We target manufacturing techniques for the micro and nano-scale that rely on assembly principles observed in living cells. We particularly focus on maskless techniques outside of cleanrooms, at the solid-liquid interface, and suitable for a wide range of materials.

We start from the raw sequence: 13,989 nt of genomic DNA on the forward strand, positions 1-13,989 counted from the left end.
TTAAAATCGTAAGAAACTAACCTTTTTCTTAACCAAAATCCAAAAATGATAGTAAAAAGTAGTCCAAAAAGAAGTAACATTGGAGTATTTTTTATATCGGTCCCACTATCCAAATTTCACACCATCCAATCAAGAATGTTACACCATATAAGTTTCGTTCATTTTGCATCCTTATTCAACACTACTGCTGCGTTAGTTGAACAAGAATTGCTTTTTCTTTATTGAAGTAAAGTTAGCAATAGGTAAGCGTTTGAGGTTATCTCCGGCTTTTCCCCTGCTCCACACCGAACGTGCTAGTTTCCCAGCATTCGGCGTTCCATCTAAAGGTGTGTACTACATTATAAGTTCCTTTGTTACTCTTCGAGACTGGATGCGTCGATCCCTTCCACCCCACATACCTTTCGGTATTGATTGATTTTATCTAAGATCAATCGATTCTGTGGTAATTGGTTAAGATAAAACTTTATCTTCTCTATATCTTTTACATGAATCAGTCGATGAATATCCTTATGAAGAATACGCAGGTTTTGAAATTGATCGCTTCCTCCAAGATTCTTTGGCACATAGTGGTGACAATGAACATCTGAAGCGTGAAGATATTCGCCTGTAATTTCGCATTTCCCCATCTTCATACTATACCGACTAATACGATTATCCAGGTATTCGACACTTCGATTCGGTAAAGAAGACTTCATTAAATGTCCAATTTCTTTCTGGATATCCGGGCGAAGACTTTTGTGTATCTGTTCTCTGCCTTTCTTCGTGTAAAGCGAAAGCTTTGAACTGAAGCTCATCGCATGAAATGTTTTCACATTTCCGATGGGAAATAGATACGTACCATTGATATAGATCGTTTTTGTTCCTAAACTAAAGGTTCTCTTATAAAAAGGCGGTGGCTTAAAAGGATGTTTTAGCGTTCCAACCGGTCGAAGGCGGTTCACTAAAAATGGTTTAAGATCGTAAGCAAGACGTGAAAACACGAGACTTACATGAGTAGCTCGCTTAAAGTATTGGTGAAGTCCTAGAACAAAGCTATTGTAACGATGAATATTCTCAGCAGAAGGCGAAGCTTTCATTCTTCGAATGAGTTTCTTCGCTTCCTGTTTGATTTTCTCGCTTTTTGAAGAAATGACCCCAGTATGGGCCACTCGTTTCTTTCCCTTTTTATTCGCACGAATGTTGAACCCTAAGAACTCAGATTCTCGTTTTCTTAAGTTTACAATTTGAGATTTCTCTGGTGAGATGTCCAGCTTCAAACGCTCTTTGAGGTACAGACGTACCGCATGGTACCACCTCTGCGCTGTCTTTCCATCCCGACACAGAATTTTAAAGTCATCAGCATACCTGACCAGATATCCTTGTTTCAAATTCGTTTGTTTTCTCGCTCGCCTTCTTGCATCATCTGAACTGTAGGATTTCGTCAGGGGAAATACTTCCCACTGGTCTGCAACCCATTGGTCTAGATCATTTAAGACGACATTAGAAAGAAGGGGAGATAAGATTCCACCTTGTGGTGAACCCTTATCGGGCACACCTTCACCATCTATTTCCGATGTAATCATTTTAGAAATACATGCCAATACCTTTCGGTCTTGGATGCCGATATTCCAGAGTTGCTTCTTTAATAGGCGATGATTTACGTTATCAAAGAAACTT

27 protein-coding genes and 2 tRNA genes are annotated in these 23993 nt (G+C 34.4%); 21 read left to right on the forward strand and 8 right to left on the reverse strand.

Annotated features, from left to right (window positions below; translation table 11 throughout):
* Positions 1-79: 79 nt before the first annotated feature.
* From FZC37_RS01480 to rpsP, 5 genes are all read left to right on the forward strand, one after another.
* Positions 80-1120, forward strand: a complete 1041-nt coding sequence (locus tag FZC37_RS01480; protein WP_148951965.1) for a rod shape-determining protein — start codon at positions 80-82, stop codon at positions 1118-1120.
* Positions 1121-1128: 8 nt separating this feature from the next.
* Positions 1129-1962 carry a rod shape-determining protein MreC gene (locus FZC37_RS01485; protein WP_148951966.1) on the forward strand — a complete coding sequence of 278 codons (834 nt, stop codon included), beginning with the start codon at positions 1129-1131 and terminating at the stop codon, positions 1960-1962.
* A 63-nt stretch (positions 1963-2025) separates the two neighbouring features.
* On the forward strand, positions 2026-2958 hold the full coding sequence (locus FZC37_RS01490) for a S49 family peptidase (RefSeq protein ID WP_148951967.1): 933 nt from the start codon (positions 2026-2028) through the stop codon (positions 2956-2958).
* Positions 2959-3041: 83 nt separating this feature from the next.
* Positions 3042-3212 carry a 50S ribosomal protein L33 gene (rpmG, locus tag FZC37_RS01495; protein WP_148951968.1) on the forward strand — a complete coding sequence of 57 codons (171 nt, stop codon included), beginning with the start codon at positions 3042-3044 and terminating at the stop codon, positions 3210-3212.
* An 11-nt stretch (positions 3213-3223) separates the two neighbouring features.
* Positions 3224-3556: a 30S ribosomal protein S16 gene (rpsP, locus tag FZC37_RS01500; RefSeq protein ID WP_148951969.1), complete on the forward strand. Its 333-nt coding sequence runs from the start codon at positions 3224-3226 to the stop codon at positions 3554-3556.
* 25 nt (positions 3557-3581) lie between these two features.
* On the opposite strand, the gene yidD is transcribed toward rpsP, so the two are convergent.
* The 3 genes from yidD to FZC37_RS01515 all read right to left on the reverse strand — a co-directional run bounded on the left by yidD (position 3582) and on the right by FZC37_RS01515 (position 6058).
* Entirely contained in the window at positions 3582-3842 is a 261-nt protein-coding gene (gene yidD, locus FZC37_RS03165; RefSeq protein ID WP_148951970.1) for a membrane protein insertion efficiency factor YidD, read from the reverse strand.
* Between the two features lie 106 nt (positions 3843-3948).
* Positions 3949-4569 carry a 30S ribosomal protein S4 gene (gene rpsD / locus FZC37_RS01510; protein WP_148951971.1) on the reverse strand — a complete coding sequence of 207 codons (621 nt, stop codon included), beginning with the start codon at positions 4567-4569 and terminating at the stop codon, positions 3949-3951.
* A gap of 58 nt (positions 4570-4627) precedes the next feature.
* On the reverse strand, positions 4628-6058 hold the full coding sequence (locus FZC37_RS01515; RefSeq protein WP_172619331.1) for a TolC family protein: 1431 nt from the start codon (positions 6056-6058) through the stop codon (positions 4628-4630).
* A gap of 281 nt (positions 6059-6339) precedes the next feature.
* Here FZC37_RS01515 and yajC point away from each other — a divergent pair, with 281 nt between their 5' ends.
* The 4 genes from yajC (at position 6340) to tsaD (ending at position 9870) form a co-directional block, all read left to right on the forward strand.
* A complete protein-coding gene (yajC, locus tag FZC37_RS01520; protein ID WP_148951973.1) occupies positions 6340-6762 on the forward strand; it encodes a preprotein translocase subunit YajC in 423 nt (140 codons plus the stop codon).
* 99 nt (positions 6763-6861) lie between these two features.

Current technology for microfabrication and, to a large extent, also for nanofabrication relies on ultra-clean environments provided by cleanroom facilities or even ultra-high-vacuum systems to prevent the deposition and accumulation of dust particles or unwanted molecules. Yet, living cells are perfectly capable of synthesizing and assembling nanostructures in a liquid environment crowded by lots of different molecular structures that constantly bump into "devices" being built, but do not interfere with the assembly process because they cannot bind strongly enough. Whereas micro and nanofabrication in living nature is characterized by specific interactions, current engineering technology on this scale is preoccupied with the prevention of non-specific interactions and, as a result, has to rely on sophisticated masking and lithography equipment and processes. In fact, the exorbitant costs associated with this type of infrastructure, particularly when approaching the nanometer scale, might very well stop further miniaturization before the physical limits are reached.